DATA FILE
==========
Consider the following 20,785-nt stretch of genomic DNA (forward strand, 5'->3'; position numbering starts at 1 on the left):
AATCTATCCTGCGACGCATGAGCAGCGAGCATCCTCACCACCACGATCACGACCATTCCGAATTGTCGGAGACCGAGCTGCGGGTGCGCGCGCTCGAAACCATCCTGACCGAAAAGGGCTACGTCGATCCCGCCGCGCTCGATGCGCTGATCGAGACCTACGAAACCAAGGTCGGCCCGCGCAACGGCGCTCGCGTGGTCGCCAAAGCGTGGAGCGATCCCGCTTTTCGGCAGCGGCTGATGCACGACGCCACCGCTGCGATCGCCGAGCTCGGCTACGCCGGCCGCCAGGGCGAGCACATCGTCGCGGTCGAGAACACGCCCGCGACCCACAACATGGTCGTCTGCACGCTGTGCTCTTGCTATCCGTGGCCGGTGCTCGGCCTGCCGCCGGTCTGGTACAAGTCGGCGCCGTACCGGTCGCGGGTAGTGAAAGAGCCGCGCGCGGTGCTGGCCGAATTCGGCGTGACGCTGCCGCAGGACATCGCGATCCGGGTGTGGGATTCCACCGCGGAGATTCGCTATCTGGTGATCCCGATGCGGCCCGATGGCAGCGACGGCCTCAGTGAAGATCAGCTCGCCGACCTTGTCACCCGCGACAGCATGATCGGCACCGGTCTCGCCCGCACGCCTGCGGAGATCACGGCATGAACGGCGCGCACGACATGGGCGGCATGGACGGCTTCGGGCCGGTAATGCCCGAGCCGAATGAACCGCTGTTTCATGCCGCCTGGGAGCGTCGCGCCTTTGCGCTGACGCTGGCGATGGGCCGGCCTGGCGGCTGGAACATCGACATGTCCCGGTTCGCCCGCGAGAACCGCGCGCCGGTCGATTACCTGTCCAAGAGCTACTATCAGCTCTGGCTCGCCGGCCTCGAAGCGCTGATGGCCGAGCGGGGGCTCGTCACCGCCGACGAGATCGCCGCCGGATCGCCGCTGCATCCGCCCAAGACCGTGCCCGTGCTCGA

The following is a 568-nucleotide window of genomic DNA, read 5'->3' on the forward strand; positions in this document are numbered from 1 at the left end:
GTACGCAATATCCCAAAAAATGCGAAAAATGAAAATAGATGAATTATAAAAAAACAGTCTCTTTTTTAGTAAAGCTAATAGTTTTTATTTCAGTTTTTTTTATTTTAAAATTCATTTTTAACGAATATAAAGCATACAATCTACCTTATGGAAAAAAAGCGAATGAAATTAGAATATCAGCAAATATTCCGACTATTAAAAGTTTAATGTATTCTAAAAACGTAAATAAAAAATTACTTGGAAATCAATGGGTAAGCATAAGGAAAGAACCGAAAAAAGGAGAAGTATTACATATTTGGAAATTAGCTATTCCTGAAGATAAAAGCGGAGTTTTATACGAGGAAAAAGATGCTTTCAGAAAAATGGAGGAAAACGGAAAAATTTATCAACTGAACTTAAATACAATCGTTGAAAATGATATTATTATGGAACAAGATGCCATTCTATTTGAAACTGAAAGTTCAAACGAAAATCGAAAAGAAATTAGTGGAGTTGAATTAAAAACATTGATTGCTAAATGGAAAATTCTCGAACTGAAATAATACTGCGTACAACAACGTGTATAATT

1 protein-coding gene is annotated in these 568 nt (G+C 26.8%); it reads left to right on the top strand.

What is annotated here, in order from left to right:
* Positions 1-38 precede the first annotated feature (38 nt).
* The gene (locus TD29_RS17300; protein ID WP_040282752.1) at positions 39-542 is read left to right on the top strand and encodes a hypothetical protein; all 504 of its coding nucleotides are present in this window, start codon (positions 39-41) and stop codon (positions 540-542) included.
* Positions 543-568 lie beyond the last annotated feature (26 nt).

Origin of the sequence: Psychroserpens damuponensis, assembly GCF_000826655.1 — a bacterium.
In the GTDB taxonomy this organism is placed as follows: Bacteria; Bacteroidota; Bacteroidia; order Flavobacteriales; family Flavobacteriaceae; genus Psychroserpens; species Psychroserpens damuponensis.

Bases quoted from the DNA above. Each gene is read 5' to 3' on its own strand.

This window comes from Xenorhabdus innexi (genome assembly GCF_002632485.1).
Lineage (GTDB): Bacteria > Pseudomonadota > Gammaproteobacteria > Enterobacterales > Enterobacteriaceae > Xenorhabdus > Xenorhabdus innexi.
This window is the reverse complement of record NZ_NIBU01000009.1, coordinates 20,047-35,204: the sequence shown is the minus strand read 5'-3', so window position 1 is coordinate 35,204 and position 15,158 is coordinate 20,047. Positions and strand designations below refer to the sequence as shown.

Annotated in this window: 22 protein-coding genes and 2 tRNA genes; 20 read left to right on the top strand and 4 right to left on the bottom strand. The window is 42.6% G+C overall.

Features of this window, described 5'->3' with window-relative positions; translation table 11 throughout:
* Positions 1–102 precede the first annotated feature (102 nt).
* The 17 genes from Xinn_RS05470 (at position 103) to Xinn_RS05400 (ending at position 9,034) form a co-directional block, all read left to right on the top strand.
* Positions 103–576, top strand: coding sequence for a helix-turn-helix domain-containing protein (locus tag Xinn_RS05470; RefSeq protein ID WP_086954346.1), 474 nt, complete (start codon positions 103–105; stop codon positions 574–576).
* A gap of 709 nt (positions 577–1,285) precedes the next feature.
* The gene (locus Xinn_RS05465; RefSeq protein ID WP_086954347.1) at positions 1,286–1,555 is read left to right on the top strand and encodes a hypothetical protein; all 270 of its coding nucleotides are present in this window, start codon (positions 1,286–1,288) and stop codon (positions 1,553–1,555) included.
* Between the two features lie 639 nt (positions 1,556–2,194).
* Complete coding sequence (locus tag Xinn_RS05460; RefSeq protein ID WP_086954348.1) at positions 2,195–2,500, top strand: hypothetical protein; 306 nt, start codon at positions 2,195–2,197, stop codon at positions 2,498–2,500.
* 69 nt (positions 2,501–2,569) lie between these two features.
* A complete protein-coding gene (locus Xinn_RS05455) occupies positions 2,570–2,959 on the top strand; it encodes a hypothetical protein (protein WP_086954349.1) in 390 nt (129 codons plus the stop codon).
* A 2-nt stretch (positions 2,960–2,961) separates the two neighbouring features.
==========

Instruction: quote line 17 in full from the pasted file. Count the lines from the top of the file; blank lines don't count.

Features of this window, described 5'->3' with window-relative positions; translation table 11 throughout: